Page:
• Our church partners with Children’s Water Foundation and Meaningful Life International to dig fresh-water wells in Ghana, so that villages can survive and thrive. Fresh water is essential to life in sub-Sahara Africa.

• More than 300 Cornerstone people are going to devastated Haiti this summer as part of a short-term mission. Short-term missionaries spend eight days rebuilding an orphanage, sharing God’s word in a tent city, caring for orphans and healing people through medicine.

You get the point. I go to Cornerstone because I believe in its mission to care for the needy, in the midst of our own community and worldwide where we think we can make a difference by sharing God’s love for others.

Jesus gave us the command to care for the needy among us in Matthew 25:40: “I tell you the truth, whatever you did for one of the least of these brothers of mine, you did for me.”

What’s my part? I cook for that homeless meal once a month, my wife and I help with the food distribution every other month and I’m on the construction team going to Haiti, leaving July 31. Plus, I write and teach about using good food to share God’s love.

These are things I believe in because Jesus said it was important for us, his followers, to care for those in need. How do we share the gospel to people whose stomach’s are growling because of hunger? How do we share God’s love for someone who is shivering because she doesn’t own a coat?

This post is meant to encourage you to get involved. Although I won Saturday’s Chili Cookoff, I entered so that I could share the importance of caring for others, perhaps through food. Everyone has some kind of gift to share with others. Stop making excuses. Just do it.

Thursday, July 15, 2010

Who would be the 2010 Chili King or Queen?

Over the years, I’ve watched a handful of cooking contests and laughed at the nervous contestants running around trying to get their food just the way they want it for the judges. Sometimes, it’s funny, sometimes I’m practically in tears when I see accidents derail potential winners. I’ve done the same thing on catering jobs, and it ain’t funny when it happens to you.

The good thing about planning ahead and arriving at 6 a.m. is that at 10:30, 15 minutes before the judging was to begin, I wasn’t sweating bullets and running around like a chicken with his head cut off. All was calm and serene at my cooking booth at the 2010 Rimz & Ribz Chili Cookoff at Cornerstone Fellowship in Livermore, California on July 10.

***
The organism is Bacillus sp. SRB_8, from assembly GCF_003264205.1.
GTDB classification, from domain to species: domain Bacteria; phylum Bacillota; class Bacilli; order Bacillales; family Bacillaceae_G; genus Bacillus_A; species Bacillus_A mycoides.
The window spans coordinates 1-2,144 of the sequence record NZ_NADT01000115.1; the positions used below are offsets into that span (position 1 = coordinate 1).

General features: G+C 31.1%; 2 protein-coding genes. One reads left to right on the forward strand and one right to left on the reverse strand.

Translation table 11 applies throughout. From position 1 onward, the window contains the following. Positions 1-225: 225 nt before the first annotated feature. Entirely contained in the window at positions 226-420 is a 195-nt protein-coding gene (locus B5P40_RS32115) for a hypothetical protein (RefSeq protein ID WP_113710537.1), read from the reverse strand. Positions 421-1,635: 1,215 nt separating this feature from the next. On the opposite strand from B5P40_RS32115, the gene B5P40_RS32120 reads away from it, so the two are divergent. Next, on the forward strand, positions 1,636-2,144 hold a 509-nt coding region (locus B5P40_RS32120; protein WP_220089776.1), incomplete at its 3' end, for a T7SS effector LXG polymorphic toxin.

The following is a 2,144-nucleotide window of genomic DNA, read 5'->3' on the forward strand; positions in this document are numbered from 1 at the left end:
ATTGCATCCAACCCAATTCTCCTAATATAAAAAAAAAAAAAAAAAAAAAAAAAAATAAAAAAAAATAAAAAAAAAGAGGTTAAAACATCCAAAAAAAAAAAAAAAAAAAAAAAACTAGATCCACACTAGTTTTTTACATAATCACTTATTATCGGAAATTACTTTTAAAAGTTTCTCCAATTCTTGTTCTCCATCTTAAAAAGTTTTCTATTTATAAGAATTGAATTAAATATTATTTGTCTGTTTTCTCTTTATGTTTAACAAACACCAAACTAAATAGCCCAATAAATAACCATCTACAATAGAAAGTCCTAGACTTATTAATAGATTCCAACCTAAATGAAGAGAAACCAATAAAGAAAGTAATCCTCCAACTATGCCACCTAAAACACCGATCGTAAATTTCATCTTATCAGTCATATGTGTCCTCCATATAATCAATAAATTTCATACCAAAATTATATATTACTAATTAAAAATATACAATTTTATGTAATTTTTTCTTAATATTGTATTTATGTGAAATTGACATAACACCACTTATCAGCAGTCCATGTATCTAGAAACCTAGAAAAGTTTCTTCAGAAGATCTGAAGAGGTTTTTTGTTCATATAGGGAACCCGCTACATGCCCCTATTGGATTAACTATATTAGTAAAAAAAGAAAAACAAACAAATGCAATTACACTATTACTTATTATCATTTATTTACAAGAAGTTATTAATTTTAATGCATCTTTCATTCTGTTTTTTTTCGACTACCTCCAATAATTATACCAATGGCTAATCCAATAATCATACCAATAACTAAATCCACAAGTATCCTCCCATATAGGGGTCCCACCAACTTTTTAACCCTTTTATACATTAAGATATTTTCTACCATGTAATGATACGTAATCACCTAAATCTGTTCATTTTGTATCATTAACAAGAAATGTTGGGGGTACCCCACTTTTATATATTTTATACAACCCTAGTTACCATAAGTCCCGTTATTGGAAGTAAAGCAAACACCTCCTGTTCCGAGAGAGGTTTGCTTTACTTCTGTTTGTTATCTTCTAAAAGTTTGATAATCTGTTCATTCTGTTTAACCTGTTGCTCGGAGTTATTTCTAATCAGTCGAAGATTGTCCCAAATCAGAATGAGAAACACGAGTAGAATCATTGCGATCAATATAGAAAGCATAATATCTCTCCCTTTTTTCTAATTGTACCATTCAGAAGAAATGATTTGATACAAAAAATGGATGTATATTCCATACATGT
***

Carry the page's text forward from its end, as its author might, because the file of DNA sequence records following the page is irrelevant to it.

Those last 15 minutes, I spent perusing the ball scores and sipping on iced tea, pinky up. I was happy with my taste test at 10:30, so I was done adding spices. I kept hoping my chili would thicken up as it cooked, but it just wasn’t cooperating. Bad chili.

To thicken it, I added three separate roux’s, a mixture of flour and oil, but adding any more meant a potential pasty taste. Not good. The only way for it to thicken up was to cook it down over heat. The flavor kept enhancing, but it also broke up my half-inch pieces of chuck steak. It was getting thicker, but for the wrong reasons.

By that time, I had accepted that I had made a fatal mistake in my plans, and there was nothing I could do to change it. Maybe that’s why people on those TV contests are panicking: They realize their product isn’t winning, and they might even start over halfway through the contest. Me? I thought that was my fatal flaw, because texture is one of the judging elements.

My flaw was that my test didn’t match my contest recipe. My tests included beans, but in searching the recipes of past contest winners, I noticed no one used beans. For the contest, I didn’t change the amount of liquid to go into the recipe. Instead of the beans helping thicken up the chili, mine was runny.

As 10:45 neared, the contestants were told to prepare their chili for the patrons to come and try all the chilies, then pick their favorite on a judging card. Before that happened, I set aside the best of my chili in another, covered pot for the sequestered judging panel an hour later.

For $2, each patron – who came to check out the 100-plus cars and to eat a $10 barbecue lunch – received seven little paper cups and plastic spoons to try each chili, then pick one to come back to the one he liked best. Because my beef had broken up, I carefully doled out 3-4 chunks, then added a little chili juice. I felt like such a cheapskate. I kept waiting for somebody to scold me. “Come on: Where’s the beef?”